The Lo-Tech Navigator

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Sheridan House #ad - The lo-tech navigator is an entertaining and practical book for those who wish to be less dependent on GPS and electronics. Through a variety of illustrated projects, you can learn to make traditional navigation instruments and explore some unusual and long forgotten techniques. Tony crowley explains how to: detect sea currents using a kettle; find latitude and longitude by the Pole Star; take sun sights with a cassette holder, make a compass from a tin lid, navigate with the aid of poetry, self-steer with a tiller sail, find your position through origami, search for buried and discover the magic of 6.

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Secrets of the Viking Navigators: How the Vikings Used their Amazing Sunstones and other Techniques to Cross the Open Ocean

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One Earth Press #ad - Used book in Good Condition. How the vikings used their amazing sunstones and other techniques to cross the open ocean.

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Latitude Hooks and Azimuth Rings: How to Build and Use 18 Traditional Navigational Tools

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International Marine/Ragged Mountain Press #ad - The cross-staff falls somewhere in between, equally at home in the den or the ditch kit. On the other hand, the sounding line is an important and practical tool for small-craft navigation, particularly in the absence of an electronic sounder. These 18 projects fall roughly into three categories: decorative, useful, and somewhere in between.

Dennis fisher has designed these projects with an emphasis on simplicity and reasonable cost. Used book in Good Condition. Each of the devices discussed here--with simple, proven building instructions complemented by clear illustrations--has at one time or another been used for the practical business of navigation, historic value, and each is worth reviving for its beauty, or sheer usefulness.

Latitude Hooks and Azimuth Rings: How to Build and Use 18 Traditional Navigational Tools #ad - Latitude hooks and azimuth Rings is for people who like to work with their hands and who appreciate traditional nautical craftsmanship. Some, such as the astrolabe, are mainly for display. You don't have to be the master of any craft to undertake any of these projects--from a simple kamal or latitude hook to the more complex pelorus or octant--just a careful and enthusiastic worker.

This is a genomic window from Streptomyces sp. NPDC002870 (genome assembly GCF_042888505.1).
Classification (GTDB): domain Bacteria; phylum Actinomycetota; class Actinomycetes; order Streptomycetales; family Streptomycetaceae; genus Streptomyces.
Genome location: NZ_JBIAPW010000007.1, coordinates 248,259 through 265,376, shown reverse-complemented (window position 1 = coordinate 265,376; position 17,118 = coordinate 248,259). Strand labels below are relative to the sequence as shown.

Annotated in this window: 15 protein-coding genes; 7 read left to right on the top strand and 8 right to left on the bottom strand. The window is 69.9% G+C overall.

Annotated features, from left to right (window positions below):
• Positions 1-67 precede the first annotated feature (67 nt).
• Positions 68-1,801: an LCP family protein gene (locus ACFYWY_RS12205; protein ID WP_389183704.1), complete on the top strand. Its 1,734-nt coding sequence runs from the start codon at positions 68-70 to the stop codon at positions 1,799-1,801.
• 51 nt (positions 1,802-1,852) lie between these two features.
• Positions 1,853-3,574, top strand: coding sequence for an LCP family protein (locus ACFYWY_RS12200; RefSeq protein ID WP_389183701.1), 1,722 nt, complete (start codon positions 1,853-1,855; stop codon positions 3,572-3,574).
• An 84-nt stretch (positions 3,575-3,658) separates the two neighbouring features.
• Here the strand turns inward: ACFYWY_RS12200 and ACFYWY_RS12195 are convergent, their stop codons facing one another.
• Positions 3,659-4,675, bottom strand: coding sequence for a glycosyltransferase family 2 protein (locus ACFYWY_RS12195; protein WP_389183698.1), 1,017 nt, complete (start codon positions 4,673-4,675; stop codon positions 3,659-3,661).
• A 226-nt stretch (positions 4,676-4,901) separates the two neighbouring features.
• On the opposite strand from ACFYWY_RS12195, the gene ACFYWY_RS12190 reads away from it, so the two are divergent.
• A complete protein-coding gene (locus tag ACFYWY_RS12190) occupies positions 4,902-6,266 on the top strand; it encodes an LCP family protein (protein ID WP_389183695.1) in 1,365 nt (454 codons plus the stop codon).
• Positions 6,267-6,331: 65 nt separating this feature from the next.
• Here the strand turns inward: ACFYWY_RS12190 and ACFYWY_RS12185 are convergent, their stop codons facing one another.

Everything can be scratch-built using easily obtainable materials and tools, and each is true to the spirit and function of the original instrument.

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Emergency Navigation: Improvised and No-Instrument Methods for the Prudent Mariner, 2nd Edition

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International Marine/Ragged Mountain Press #ad - . Whether you’re safe on your boat or drifting in a life raft, let David Burch show you how to find your way no matter what navigational equipment you have. Thorough and authoritative. Sea kayaker “a definitive work of instant appeal to seamen of all levels of experience. The navigation Foundation Every sailor knows that instruments can fail.

Often relying on common materials like a small stick, burch explains how to make use of all available means--from the ancient skills of Polynesian navigators to the contrails of airliners overhead--to calculate speed, a plastic bottle, direction, latitude, even a pair of sunglasses, and longitude and to perform all aspects of piloting and dead reckoning.

Emergency Navigation: Improvised and No-Instrument Methods for the Prudent Mariner, 2nd Edition #ad - Learn how to steer by sun, stars, wind, and swells estimate current and leeway Improvise your own knotmeter or plumb-bob sextant Find the sun in a fogbank Estimate latitude with a plate and a knotted string And more vital information Used book in Good Condition. Provides the clearest understanding of general navigation principles we've seen yet.

BoatU. S. Find your way at sea, no matter What “Inherently interesting and fun to read. Things get wet, break, fall overboard.

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